In the meantime, the quality of  still cameras has evolved from merely real to sublime. Amazing lenses, timelapse options, and image editing software have now electrified high-end photography with the mediated identity that video once claimed. In most cases, a quality still image can still arrest attention, while digital snapshots and endless hours of unedited video fill our hard drives with too many shots to sort, and too much video to watch. Unless what is unfolding in front of the camera is amazing or surprising — or unless there’s a very creative editorial approach — video may enjoy a claim on credibility but it has lost the fascination it once enjoyed simply because the pictures moved.

And then there’s the “Ken Burns effect”, which once breathed new life into high resolution stills by making them move. That, too, seems to now feel a little over-used and “low-budget”, just as the banal world of video has become. The effect is cool for conveying historical weight, elegance, and clarity of focus. But even Ken Burns uses high def video/film whenever he can.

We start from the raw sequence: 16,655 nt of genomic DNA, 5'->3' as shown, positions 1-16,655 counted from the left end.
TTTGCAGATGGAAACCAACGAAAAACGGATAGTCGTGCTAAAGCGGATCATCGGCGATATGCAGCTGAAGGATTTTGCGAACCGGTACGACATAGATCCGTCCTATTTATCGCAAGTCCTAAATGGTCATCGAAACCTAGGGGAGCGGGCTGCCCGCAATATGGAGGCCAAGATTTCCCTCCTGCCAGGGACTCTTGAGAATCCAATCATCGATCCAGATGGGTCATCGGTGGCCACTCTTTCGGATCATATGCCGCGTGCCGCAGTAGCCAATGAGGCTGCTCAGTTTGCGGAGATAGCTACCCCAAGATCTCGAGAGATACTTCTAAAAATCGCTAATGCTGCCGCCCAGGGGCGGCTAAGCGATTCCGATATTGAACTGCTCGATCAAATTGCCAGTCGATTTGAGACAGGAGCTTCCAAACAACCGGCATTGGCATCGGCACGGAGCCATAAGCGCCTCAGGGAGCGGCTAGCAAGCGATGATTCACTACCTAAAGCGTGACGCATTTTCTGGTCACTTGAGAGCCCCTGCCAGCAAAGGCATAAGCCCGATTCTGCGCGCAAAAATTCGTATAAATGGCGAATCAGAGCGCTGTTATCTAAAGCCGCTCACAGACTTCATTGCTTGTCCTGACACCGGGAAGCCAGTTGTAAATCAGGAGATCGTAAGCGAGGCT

Compare his use of stills at the beginning and end of this clip

[How Yosemite Got its Name –

with what he did here:

[The Indian Idea of Sacredness –

When he has a choice, Ken is going to use the incredible realism of high definition video or film to tell his story.

And these days, with these cameras, I now prefer cinematic media for that kind of storytelling, as well.

It seems to me, on balance, that well-lit, stable high-def video ought to be the medium of choice whenever a company wants to convey gravitas and photo-realistic credibility; small video cameras with edgier movement and simpler storytelling and lower production values are the best way to deliver documentary style or photo-journalistic impressions.

For dramatic and persuasive storytelling, cinema is still the king of content, and gaining ground. It’s now the only thing (except their Facebook page) that most young people are willing to give their undivided attention to for hours at a time.

But for sheer artistic impact and the crystallization of imagination or reality, still images have regained a lofty place near the center of the visual pantheon.